Looking Up: It’s Always Darkest Before The Spring Equinox

December 16, 2019
Ring of fire. Annular solar eclipse of May 20, 2012. Shot taken from Bryce Canyon, Utah.Credit M. Procell
Ring of fire. Annular solar eclipse of May 20, 2012. Shot taken from Bryce Canyon, Utah.

Yes, the darkest days are still ahead but spring can't be too far behind as we learn on Looking Up this week.

We’ve talked before about how the Earth is tilted on its axis, and that tilt gives us seasons and days of varying length, in terms of how many hours of Sun and darkness we have.

We are quickly approaching the shortest – or darkest – day of the year, December 21st, which is that point is space where the Sun reaches its lowest point in the sky – again, due to Earth’s tilt – and then starts to climb up again, until we get to the longest day of the year in June. And through the vagaries of celestial mechanics, there is a solar eclipse only a few days later, on the 26th. Unfortunately, this event will only be visible for folks in the Middle East and India. This won’t be one of those magical eclipses where the Moon covers the entire surface of the Sun, but rather is an “annular” eclipse, where the Moon is a bit too far away from the Earth in its orbit, and will only cover about 97% of the Sun, leaving what astronomers call a Ring of Fire around the dark lunar disk.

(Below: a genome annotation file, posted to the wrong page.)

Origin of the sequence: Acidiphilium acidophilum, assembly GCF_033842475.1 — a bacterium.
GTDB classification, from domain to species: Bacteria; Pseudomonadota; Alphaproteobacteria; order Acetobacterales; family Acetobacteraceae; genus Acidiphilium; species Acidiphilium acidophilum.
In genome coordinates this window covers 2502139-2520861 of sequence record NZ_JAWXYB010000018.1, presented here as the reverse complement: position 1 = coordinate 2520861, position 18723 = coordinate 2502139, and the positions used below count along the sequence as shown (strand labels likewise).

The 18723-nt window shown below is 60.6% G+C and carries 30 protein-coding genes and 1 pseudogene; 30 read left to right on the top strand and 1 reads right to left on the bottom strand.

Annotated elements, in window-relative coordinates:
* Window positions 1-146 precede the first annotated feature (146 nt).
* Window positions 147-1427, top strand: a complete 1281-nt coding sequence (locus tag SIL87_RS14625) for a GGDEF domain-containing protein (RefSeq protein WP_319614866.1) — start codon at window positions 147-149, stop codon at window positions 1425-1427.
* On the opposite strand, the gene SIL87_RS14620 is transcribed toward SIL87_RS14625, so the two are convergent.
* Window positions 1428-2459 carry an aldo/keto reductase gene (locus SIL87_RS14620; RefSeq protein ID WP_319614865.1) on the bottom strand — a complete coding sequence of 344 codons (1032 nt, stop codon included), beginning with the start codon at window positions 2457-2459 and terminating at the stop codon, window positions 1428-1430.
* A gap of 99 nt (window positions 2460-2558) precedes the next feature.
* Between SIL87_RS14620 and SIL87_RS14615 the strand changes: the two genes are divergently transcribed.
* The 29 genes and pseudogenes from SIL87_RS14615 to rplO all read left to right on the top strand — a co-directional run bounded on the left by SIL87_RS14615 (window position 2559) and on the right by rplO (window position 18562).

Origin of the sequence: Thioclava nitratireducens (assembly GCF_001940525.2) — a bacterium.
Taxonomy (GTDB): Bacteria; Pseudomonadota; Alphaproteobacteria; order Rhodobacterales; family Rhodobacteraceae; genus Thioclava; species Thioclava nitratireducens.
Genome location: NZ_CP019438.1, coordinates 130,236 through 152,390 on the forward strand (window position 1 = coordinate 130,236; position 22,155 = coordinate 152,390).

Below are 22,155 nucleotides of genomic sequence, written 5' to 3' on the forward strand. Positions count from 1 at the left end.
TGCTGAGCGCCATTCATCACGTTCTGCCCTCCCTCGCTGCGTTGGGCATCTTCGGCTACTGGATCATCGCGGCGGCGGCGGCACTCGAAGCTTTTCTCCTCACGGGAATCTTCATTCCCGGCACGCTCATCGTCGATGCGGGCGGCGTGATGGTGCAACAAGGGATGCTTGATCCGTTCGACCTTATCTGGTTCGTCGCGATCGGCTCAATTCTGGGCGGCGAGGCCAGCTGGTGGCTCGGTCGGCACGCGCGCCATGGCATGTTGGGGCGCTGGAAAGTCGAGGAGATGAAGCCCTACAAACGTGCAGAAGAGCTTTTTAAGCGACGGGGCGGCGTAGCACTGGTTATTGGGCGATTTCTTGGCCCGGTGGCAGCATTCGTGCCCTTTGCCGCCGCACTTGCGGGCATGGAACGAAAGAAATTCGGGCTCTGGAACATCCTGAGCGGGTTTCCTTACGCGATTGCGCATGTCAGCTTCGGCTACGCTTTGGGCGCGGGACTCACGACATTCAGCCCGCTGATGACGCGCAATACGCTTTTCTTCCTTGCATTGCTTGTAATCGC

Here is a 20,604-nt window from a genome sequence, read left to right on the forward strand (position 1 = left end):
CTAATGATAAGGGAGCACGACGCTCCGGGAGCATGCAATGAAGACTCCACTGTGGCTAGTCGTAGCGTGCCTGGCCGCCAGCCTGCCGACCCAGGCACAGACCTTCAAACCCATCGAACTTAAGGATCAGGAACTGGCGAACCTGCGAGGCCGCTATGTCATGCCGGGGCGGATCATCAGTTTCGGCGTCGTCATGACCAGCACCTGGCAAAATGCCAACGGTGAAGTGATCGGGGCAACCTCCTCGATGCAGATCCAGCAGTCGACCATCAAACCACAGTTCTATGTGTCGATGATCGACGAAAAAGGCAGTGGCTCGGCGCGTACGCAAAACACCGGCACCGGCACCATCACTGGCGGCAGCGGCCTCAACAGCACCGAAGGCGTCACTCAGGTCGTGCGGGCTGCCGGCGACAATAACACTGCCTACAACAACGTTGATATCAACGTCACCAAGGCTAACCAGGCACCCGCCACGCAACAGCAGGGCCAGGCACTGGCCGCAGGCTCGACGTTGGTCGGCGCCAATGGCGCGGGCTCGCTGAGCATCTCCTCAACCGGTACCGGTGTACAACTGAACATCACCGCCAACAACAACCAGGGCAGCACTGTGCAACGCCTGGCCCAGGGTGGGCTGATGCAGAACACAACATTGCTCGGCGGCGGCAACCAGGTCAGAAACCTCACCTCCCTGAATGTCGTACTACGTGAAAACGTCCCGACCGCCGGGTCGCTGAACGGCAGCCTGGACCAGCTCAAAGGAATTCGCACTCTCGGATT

So, with the shortest day soon behind us, Spring must be coming, right? I find the lengthening days encouraging, and now you know too, warmer days are ahead!

If you’d like to take a closer look at the Colorado night sky, or any of the other wonderful and amazing things in the sky, please visit csastro.org for a link to information on our monthly meetings and our free public star parties.